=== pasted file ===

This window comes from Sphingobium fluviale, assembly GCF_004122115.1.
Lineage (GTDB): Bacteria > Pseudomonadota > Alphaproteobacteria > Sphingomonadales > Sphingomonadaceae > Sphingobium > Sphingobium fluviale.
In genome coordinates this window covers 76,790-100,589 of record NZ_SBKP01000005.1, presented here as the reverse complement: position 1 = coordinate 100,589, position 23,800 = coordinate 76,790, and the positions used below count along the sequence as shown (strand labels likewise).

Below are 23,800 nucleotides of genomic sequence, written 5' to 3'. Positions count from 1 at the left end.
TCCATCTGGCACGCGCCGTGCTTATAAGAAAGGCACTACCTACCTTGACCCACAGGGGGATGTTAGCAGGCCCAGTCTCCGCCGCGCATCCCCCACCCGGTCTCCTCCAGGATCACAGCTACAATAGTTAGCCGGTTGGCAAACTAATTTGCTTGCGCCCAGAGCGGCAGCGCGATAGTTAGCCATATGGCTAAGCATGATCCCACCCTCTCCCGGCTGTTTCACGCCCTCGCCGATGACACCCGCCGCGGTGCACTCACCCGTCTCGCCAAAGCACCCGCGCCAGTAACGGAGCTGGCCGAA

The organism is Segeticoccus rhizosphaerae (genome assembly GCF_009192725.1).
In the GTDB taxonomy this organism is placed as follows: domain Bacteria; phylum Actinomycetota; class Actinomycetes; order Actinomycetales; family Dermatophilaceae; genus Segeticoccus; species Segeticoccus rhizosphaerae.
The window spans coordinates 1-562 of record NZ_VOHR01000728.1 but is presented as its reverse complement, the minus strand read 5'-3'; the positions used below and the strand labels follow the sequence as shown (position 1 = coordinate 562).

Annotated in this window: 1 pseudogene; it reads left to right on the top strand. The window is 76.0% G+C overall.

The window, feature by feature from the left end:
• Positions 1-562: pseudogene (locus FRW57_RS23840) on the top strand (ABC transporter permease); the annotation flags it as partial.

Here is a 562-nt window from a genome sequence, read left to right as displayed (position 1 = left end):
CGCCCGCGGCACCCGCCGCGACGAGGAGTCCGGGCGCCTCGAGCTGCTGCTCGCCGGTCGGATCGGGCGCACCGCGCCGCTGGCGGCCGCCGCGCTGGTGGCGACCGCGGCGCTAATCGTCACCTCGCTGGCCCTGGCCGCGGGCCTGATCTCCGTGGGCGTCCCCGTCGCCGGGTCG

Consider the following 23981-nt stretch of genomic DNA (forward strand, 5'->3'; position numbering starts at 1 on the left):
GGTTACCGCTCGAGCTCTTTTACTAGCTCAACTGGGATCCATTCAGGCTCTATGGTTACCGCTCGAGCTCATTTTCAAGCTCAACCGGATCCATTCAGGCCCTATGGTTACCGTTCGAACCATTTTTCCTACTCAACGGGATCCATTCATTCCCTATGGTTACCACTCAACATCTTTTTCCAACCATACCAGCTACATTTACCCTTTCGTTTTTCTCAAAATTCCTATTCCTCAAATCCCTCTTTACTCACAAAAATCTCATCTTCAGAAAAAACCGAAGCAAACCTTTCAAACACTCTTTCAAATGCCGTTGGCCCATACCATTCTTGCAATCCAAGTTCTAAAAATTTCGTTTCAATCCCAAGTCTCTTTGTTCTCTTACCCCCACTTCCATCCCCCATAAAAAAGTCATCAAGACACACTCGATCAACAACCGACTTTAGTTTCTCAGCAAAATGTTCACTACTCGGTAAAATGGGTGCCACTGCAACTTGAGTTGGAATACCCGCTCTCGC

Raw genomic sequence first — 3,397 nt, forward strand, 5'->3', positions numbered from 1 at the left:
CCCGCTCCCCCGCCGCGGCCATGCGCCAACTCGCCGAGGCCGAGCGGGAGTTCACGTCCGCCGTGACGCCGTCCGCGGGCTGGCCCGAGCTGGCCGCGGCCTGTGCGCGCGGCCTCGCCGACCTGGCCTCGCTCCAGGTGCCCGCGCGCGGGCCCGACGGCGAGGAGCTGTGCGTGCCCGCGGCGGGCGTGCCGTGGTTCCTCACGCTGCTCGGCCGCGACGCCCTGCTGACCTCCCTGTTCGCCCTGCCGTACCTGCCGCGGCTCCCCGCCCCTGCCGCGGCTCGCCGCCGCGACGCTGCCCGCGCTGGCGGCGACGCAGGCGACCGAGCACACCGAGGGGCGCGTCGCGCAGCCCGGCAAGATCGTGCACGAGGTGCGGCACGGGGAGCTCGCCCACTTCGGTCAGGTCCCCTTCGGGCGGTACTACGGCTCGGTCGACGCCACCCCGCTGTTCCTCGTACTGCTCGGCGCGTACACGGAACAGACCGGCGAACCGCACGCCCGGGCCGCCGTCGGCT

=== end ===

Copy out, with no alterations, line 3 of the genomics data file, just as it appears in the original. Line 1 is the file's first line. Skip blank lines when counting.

In genome coordinates this window covers 76,790-100,589 of record NZ_SBKP01000005.1, presented here as the reverse complement: position 1 = coordinate 100,589, position 23,800 = coordinate 76,790, and the positions used below count along the sequence as shown (strand labels likewise).